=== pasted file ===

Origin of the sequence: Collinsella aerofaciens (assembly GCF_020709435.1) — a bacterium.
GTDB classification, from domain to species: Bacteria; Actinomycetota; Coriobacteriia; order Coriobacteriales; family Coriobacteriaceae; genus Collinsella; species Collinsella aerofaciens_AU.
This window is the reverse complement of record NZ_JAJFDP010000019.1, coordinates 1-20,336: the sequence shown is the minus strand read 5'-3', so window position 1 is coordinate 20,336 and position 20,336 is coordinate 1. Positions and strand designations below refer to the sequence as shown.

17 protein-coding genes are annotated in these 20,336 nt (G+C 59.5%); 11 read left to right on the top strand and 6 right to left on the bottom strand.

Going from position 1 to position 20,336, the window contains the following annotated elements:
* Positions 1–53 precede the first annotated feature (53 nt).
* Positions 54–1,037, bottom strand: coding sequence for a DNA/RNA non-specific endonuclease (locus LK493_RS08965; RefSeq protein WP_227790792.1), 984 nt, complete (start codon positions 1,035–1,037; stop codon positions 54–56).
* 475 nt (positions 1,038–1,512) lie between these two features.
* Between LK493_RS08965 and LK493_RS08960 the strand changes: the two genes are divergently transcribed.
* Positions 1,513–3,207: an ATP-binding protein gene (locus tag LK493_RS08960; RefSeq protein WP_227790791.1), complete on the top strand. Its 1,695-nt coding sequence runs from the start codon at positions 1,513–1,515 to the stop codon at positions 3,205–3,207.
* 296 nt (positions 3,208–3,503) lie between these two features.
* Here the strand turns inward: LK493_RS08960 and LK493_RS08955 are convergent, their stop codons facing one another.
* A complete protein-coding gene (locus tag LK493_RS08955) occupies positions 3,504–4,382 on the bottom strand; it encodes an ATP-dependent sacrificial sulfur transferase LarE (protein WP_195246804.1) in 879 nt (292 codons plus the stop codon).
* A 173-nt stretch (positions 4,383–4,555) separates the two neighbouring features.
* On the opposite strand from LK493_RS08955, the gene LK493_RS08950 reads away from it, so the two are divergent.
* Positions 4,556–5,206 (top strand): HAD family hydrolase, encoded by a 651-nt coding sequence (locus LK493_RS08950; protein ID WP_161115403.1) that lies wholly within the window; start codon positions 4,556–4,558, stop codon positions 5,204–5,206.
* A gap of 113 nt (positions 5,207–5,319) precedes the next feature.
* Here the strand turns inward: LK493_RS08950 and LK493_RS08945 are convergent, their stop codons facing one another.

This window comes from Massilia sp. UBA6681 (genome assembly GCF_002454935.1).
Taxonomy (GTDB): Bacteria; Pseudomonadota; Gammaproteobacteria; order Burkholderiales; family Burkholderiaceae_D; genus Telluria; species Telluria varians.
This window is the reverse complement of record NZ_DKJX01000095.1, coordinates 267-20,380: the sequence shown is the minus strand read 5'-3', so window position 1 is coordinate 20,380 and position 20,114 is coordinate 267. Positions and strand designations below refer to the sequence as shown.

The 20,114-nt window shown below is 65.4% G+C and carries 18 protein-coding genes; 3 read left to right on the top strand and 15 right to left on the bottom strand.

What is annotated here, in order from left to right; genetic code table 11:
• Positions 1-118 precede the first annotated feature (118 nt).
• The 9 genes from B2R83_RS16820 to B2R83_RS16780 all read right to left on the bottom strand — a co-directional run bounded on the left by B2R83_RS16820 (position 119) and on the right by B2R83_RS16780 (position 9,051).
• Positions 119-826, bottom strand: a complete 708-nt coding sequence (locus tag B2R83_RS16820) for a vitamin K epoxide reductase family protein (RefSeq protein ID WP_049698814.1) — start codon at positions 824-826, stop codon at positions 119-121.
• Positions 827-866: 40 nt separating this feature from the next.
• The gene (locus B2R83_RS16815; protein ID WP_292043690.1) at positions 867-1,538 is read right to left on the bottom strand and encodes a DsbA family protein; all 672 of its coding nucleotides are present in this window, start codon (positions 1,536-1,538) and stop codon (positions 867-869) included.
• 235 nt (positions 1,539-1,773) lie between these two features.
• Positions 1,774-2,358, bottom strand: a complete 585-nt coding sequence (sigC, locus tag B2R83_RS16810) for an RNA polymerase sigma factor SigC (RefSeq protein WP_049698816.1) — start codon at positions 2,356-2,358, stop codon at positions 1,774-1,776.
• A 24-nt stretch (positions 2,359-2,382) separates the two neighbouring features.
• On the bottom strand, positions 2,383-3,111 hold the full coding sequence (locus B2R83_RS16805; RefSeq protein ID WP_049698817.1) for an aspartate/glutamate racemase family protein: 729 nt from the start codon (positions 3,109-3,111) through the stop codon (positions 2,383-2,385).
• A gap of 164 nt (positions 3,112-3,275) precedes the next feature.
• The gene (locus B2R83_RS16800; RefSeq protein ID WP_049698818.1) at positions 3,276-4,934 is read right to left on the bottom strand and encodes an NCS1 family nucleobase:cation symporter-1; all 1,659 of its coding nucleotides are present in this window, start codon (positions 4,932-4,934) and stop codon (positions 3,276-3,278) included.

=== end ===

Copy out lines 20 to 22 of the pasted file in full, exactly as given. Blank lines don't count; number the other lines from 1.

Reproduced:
Taxonomy (GTDB): Bacteria; Pseudomonadota; Gammaproteobacteria; order Burkholderiales; family Burkholderiaceae_D; genus Telluria; species Telluria varians.
This window is the reverse complement of record NZ_DKJX01000095.1, coordinates 267-20,380: the sequence shown is the minus strand read 5'-3', so window position 1 is coordinate 20,380 and position 20,114 is coordinate 267. Positions and strand designations below refer to the sequence as shown.

The 20,114-nt window shown below is 65.4% G+C and carries 18 protein-coding genes; 3 read left to right on the top strand and 15 right to left on the bottom strand.